Alexander McCall Smith

        You tell your publisher you have surefire hit – the story of a writer whose rental car complications force him to drive a bulldozer around Tuscany.

        You tell her it’s not a farce, but rather poignant.

        She tells you to find another agent.

        Unless, of course, your name is Alexander McCall Smith and you have already enjoyed so much success that she exclaims, “Brilliant!,” and you have enough imagination and wit to pull it off.

    My Italian Bulldozer is the story of Paul Stewart, a Scottish food writer facing a daunting deadline and a broken heart after his wife has left him for her personal trainer. So he sets off for the idyllic Italian town of Montalcino to finish his book and escape his stressful life.

    By the end of the novel, Paul has figured it all out. But, the real star here is the food, the wine, and countryside, which McCall describes with relish and skill.

    As Roger Cox observes in the Scotsman: “The limited speed of the bulldozer forces [Paul] to slow down and take in his surroundings at a stately, almost meditative pace, and his elevated position offers some unique insights, allowing him to see things most drivers cannot. In Montalcino, Paul soon becomes absorbed in various small-town intrigues, and he gives the local gossips something to talk about himself when he forms a connection with an already-attached American art historian called Anna, then receives awkward overlapping visits from [his ex-wife] Becky and [lovelorn agent] Gloria.”

    The same cane said for McCall’s writing. The plot moves along but it his affectionate attention to detail – especially the food, the wine and the landscape – that drives the novel.  “This is the kind of book you can dip into and be grateful for,” Muriel Dobbin wrote in the Washington Times. “Even the bulldozer is rather charming.”

    Alexander McCall Smith’s Top Ten List

    1. Anna Karenina by Leo Tolstoy

    2. War and Peace by Leo Tolstoy

    3. The Prime of Miss Jean Brodie by Muriel Spark

    4. Kidnapped by Robert Louis Stevenson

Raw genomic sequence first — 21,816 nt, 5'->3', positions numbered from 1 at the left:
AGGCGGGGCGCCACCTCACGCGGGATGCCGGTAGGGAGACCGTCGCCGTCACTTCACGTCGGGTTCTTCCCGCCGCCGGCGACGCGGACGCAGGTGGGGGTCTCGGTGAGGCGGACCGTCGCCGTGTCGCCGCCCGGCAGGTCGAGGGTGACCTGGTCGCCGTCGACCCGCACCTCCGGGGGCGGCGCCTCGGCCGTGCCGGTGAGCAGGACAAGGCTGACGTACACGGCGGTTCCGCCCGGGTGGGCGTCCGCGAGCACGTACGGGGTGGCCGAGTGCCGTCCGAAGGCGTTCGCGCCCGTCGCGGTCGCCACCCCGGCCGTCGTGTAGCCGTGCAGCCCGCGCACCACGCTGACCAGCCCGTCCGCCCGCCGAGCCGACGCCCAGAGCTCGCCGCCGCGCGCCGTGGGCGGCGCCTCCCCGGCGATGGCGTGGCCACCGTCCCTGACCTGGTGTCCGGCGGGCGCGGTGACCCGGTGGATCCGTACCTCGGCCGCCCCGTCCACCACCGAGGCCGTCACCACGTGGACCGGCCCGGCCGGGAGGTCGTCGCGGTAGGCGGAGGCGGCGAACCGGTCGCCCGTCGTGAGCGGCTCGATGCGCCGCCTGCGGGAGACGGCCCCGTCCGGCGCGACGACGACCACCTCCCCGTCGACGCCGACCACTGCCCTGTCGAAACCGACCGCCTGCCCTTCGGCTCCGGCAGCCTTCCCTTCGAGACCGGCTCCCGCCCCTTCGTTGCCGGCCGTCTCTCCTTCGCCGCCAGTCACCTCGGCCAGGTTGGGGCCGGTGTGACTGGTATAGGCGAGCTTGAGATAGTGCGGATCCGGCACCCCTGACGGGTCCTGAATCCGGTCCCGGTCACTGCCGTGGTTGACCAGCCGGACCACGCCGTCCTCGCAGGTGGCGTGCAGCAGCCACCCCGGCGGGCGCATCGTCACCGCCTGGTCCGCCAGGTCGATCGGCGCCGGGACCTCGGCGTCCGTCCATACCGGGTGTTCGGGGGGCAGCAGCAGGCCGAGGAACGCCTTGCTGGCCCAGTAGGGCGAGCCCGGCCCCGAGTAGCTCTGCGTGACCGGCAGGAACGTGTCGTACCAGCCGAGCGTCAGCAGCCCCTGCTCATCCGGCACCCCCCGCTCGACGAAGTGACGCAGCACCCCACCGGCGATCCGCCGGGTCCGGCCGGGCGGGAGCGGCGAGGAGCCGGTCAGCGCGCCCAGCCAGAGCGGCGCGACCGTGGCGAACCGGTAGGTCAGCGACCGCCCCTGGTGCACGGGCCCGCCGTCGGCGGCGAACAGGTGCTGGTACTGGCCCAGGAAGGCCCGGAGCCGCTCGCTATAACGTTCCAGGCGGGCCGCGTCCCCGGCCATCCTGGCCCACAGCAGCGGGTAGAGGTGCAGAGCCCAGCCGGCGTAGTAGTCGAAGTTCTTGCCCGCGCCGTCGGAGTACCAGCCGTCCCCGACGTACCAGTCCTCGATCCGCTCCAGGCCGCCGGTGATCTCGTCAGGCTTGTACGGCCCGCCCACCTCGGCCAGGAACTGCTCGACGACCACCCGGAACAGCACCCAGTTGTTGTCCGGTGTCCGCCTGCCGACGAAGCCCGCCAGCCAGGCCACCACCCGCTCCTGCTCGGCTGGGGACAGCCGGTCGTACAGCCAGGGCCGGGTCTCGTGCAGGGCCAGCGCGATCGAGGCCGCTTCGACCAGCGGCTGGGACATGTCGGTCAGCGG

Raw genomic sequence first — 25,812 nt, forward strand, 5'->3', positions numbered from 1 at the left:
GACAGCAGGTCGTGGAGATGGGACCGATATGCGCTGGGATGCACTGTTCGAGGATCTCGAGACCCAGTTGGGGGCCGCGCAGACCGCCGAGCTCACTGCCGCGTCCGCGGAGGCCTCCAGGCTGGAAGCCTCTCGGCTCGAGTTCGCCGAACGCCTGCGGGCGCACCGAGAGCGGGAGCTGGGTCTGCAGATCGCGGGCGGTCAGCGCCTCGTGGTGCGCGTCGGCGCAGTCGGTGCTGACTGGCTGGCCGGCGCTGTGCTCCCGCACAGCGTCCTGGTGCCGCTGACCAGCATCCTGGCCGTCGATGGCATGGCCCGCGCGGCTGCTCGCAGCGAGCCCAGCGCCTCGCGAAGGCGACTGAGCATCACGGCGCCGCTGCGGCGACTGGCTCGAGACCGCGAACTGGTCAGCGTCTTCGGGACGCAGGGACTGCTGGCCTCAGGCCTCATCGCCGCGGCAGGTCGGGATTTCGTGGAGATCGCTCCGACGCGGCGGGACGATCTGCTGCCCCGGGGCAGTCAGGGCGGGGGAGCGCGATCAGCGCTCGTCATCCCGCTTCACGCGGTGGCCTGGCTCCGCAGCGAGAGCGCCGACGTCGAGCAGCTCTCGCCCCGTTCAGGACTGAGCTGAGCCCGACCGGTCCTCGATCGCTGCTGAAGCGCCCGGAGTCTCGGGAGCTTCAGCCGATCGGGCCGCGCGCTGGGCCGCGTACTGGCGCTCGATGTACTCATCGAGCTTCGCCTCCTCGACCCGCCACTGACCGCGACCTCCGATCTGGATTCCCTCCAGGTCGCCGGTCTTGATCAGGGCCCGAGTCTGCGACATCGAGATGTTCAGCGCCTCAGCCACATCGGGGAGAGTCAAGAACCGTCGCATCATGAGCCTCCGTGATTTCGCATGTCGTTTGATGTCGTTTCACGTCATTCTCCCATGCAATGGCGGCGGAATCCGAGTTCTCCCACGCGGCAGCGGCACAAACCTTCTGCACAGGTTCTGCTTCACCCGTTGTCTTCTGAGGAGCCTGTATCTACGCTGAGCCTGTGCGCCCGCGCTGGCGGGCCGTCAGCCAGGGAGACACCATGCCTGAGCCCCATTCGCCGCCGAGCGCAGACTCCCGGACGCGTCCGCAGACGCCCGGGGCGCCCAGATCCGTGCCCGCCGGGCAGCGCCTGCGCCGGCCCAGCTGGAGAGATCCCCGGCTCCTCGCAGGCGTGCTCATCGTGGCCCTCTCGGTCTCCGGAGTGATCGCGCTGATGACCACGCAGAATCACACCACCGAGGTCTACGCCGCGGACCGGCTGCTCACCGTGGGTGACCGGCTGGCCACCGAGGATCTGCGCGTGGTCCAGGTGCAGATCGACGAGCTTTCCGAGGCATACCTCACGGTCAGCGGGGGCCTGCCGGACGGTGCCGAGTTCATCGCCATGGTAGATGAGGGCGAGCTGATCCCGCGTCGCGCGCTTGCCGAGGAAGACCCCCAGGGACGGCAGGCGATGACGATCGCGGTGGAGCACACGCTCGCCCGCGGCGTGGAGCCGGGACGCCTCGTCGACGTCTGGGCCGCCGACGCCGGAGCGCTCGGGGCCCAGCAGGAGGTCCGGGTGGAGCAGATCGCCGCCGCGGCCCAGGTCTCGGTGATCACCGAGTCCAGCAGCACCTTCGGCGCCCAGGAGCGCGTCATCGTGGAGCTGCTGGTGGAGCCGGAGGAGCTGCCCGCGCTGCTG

5. Cry, The Beloved Country by Alan Paton

    6. The Europeans by Henry James

    7. Madame Bovary by Gustave Flaubert

    8. One Hundred Years of Solitude by Gabriel Garcia Marquez

    9. The English Teacher by R K Narayan

    10. To Kill a Mocking Bird by Harper Lee

    New List

    Josephine Humphreys

    1. Moby-Dick by Herman Melville (1851).
    2. Adventures of Huckleberry Finn by Mark Twain (1884).
    3. The Moviegoer by Walker Percy (1961).
    4. Love Medicine by Louise Erdrich (1984).
    5. Edisto by Padget Powell (1984).
    6. Bleak House by Charles Dickens (1853).
    7. Lolita by Vladimir Nabokov (1955).
    8. The stories of Flannery O’Connor (1925–64).
    9. Light in August by William Faulkner (1932).
    10. Nausea by Jean-Paul Sartre (1938).


    Classic List

    Wally Lamb

    1. The Odyssey by Homer (ninth century b.c.e.?).
    2. Don Quixote by Miguel de Cervantes (1605, 1615).
    3. King Lear by William Shakespeare (1605).
    4. Tom Jones  by Henry Fielding (1749).
    5. Adventures of Huckleberry Finn by Mark Twain (1884).
    6. Sister Carrie by Theodore Dreiser (1900).
    7. The Great Gatsby by F. Scott Fitzgerald (1925).
    8. The Grapes of Wrath by John Steinbeck (1939).
    9. The stories of Flannery O’Connor (1925–64).
    10. One Hundred Years of Solitude by Gabriel García Márquez (1967). 


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